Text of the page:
Shakespeare Week: The Tempest, the mutineer and the comic butler

"I long to hear the story of your life, which must captivate the ear strangely."

Stephen Hopkins and his family travelled from Hampshire to the New World aboard the Mayflower in September 1620. But this wasn’t his first trip to America. In 1609, he had been aboard the Sea Venture, carrying a new governor to the English colony of Jamestown, when he found himself a castaway after the ship was wrecked in a storm. It was an account of this fateful voyage that is thought to have inspired Shakespeare’s dark fantasy, The Tempest.

Stephen was baptized on 30 April 1581 at Upper Clatford, Hampshire. By 1586, the family was living in Winchester, where his father died in 1593. By 1604, he had moved to the village of Hursley and by 1609 he was married with three young children. Despite these new commitments, Stephen decided to seek his fortune in the colonies by joining the crew of the 300-ton Sea Venture, the flagship of a flotilla under the command of Sir Thomas Gates.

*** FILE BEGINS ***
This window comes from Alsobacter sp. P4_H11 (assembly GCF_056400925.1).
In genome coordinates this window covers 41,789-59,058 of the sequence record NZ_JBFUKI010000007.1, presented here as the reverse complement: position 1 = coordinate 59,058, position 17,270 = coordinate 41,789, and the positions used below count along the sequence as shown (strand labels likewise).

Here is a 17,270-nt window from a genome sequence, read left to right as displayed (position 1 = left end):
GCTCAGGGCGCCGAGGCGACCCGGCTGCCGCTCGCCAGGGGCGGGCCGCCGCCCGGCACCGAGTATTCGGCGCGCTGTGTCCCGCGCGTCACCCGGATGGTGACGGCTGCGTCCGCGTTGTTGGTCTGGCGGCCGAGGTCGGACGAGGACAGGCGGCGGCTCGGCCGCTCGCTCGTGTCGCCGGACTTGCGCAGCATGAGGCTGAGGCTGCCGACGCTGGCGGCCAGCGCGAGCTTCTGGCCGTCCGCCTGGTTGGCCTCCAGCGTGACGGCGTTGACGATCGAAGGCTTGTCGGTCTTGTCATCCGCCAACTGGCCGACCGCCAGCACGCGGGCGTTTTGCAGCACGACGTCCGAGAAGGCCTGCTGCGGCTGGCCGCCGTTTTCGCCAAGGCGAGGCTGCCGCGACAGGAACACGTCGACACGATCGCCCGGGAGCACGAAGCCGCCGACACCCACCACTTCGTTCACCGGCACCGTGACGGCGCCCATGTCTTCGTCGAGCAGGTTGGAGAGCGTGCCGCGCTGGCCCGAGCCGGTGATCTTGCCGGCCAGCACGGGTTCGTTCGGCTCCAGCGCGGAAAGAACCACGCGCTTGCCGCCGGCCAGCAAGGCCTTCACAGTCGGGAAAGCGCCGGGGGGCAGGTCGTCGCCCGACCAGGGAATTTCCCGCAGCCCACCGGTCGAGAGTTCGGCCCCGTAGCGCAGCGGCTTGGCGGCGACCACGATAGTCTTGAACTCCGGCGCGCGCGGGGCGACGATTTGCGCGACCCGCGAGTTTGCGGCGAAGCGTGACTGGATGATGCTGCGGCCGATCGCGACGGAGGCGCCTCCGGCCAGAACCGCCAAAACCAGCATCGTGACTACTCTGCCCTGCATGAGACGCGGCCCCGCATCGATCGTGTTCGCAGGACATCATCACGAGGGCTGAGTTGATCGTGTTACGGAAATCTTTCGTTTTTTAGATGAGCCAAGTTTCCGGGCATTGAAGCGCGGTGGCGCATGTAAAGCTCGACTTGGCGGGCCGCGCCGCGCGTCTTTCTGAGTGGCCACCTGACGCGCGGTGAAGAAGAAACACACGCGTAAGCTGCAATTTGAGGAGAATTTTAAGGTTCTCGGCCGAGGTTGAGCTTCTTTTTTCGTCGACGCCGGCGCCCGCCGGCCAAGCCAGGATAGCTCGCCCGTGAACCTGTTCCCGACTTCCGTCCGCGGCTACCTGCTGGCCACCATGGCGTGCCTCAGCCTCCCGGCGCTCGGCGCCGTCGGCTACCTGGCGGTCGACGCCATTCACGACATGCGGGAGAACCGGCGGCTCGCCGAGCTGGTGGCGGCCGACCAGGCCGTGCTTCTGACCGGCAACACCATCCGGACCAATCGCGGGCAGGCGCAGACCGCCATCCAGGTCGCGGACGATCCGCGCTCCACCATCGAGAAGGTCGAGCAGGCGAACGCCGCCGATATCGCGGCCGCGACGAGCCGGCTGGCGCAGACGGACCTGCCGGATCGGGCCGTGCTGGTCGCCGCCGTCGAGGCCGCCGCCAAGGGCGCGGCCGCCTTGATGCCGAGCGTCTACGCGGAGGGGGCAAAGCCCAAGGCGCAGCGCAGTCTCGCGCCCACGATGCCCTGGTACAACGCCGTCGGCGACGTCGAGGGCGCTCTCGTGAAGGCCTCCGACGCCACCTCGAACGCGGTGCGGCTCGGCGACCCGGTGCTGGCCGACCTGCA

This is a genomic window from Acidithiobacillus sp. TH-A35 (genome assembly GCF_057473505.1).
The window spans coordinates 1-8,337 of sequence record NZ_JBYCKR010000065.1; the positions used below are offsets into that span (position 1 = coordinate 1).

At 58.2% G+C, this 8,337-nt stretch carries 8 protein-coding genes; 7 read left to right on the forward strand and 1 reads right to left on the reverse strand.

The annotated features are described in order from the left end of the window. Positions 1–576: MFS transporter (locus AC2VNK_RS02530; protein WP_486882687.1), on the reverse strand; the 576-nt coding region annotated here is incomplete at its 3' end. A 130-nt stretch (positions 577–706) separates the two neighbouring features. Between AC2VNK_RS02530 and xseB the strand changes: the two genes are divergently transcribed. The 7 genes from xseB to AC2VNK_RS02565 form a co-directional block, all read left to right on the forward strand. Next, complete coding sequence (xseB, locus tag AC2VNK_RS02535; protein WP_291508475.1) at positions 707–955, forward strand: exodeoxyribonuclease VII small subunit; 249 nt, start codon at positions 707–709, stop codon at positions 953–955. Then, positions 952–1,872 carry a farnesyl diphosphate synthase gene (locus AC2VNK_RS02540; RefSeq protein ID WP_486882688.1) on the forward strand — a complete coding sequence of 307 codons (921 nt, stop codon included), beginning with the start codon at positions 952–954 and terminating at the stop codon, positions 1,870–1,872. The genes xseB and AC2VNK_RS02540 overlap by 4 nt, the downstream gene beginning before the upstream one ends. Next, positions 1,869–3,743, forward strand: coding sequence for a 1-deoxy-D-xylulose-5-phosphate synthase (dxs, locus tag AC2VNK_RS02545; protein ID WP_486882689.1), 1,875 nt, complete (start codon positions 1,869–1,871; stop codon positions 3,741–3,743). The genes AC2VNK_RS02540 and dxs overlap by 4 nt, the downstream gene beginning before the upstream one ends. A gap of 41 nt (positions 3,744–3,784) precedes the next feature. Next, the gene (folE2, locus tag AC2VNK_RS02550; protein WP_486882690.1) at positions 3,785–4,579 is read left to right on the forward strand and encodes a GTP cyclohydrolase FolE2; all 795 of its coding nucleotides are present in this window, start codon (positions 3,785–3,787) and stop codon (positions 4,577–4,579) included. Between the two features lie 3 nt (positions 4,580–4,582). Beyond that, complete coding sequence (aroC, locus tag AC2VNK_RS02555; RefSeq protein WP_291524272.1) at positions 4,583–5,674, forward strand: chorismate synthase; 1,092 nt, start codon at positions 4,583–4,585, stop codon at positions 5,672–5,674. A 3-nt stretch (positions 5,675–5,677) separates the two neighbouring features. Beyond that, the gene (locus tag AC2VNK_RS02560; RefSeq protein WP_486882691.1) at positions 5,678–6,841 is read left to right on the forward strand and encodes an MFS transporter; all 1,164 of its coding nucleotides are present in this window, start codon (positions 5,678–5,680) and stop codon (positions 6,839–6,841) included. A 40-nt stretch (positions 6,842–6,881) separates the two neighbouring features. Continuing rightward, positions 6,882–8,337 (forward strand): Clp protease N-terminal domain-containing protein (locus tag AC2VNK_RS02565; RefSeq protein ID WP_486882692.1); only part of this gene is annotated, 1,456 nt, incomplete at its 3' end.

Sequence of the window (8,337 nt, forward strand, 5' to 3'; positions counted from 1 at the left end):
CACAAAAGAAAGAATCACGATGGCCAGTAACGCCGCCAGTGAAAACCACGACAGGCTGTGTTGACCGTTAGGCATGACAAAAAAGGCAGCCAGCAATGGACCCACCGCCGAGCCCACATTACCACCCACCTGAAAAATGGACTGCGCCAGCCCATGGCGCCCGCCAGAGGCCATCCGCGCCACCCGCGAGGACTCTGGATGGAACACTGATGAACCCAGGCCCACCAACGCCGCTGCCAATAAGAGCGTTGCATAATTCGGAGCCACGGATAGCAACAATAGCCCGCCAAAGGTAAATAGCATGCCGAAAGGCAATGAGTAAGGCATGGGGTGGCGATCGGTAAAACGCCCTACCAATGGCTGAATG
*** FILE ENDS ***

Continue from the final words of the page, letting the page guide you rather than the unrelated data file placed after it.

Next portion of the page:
“Be not afeard; the isle is full of noises, sounds, and sweet airs, that give delight and hurt not.”

Two months into the voyage, a fierce storm saw the Sea Venture separated from the rest of the flotilla. On the verge of sinking, by good fortune she ran aground on the paradise island of Bermuda.

Miranda, The Tempest, John William Waterhouse (1849-1917)

The crew set about building two new boats to complete their journey. While on the island, Stephen seemed to have acquired a reputation as a troublemaker and he voiced dissatisfaction with the leadership of Sir Thomas Gates, questioning his authority. As a result, Hopkins was arrested, charged with mutiny, found guilty and sentenced to death. Fortunately, there were enough people in the company who petitioned for him to be shown mercy and he was pardoned.

“We are such stuff as dreams are made on…”

The company eventually arrived in Jamestown in May 1610, where Stephen remained until returning to England in 1614 after receiving news of the death of his wife, Mary. He remarried and returned to the New World in 1620, becoming a founding member of the Plymouth Colony where he died in 1644.

The story of the Sea Venture was circulating in England by 1610 and it’s easy to imagine Shakespeare, a master of borrowed tales, using it to weave his magical fable of shipwrecked mariners, duplicitous dukes, kings and spirits. Including a comedy subplot about a drunken, rebellious butler called Stephano.

All quotes are from The Tempest, by William Shakespeare, 1611.

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